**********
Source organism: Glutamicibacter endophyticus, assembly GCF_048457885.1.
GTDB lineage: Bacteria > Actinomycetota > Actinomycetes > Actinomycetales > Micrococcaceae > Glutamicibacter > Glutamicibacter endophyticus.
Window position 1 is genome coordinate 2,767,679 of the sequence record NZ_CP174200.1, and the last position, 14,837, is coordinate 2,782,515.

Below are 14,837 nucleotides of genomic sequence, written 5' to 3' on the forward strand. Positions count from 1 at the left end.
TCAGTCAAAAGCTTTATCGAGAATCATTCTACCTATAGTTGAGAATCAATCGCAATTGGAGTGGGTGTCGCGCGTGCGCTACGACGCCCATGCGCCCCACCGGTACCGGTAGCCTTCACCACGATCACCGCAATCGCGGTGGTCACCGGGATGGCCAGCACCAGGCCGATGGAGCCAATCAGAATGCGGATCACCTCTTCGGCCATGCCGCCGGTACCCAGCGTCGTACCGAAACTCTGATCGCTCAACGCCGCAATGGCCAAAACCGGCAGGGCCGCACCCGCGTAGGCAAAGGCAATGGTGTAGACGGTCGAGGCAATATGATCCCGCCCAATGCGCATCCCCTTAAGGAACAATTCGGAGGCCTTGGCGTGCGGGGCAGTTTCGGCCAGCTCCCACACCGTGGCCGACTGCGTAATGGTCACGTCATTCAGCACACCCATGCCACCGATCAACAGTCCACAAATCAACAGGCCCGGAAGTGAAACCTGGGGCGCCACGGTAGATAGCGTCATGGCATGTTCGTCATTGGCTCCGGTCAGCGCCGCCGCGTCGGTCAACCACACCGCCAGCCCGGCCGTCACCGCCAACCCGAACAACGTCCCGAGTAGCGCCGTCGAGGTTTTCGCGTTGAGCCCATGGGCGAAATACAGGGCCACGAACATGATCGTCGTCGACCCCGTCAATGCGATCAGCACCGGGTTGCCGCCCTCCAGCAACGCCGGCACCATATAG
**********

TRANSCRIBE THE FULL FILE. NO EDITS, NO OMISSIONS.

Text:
Source organism: Glutamicibacter endophyticus, assembly GCF_048457885.1.
GTDB lineage: Bacteria > Actinomycetota > Actinomycetes > Actinomycetales > Micrococcaceae > Glutamicibacter > Glutamicibacter endophyticus.
Window position 1 is genome coordinate 2,767,679 of the sequence record NZ_CP174200.1, and the last position, 14,837, is coordinate 2,782,515.

Below are 14,837 nucleotides of genomic sequence, written 5' to 3' on the forward strand. Positions count from 1 at the left end.
TCAGTCAAAAGCTTTATCGAGAATCATTCTACCTATAGTTGAGAATCAATCGCAATTGGAGTGGGTGTCGCGCGTGCGCTACGACGCCCATGCGCCCCACCGGTACCGGTAGCCTTCACCACGATCACCGCAATCGCGGTGGTCACCGGGATGGCCAGCACCAGGCCGATGGAGCCAATCAGAATGCGGATCACCTCTTCGGCCATGCCGCCGGTACCCAGCGTCGTACCGAAACTCTGATCGCTCAACGCCGCAATGGCCAAAACCGGCAGGGCCGCACCCGCGTAGGCAAAGGCAATGGTGTAGACGGTCGAGGCAATATGATCCCGCCCAATGCGCATCCCCTTAAGGAACAATTCGGAGGCCTTGGCGTGCGGGGCAGTTTCGGCCAGCTCCCACACCGTGGCCGACTGCGTAATGGTCACGTCATTCAGCACACCCATGCCACCGATCAACAGTCCACAAATCAACAGGCCCGGAAGTGAAACCTGGGGCGCCACGGTAGATAGCGTCATGGCATGTTCGTCATTGGCTCCGGTCAGCGCCGCCGCGTCGGTCAACCACACCGCCAGCCCGGCCGTCACCGCCAACCCGAACAACGTCCCGAGTAGCGCCGTCGAGGTTTTCGCGTTGAGCCCATGGGCGAAATACAGGGCCACGAACATGATCGTCGTCGACCCCGTCAATGCGATCAGCACCGGGTTGCCGCCCTCCAGCAACGCCGGCACCATATAG